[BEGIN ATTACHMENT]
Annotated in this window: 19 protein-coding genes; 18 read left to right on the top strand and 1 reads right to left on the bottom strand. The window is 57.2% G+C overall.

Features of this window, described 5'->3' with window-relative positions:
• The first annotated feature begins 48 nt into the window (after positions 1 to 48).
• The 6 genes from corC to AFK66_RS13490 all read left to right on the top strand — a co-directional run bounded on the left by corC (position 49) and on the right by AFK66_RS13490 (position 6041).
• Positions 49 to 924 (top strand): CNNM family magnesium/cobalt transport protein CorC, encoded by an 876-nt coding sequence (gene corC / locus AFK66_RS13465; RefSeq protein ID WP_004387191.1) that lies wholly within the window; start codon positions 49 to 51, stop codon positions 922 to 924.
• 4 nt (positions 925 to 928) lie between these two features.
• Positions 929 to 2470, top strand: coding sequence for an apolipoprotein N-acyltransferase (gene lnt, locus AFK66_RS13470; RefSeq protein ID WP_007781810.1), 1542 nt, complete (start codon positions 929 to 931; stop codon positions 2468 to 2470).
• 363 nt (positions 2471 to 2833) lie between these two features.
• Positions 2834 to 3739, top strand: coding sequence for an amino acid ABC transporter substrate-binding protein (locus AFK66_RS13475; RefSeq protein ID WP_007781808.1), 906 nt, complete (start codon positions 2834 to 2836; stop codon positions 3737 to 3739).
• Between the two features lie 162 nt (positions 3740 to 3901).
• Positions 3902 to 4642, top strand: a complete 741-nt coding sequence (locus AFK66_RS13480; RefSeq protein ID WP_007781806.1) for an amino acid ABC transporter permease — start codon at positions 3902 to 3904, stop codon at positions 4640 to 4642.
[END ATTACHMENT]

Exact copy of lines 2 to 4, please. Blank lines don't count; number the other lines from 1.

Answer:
Features of this window, described 5'->3' with window-relative positions:
• The first annotated feature begins 48 nt into the window (after positions 1 to 48).
• The 6 genes from corC to AFK66_RS13490 all read left to right on the top strand — a co-directional run bounded on the left by corC (position 49) and on the right by AFK66_RS13490 (position 6041).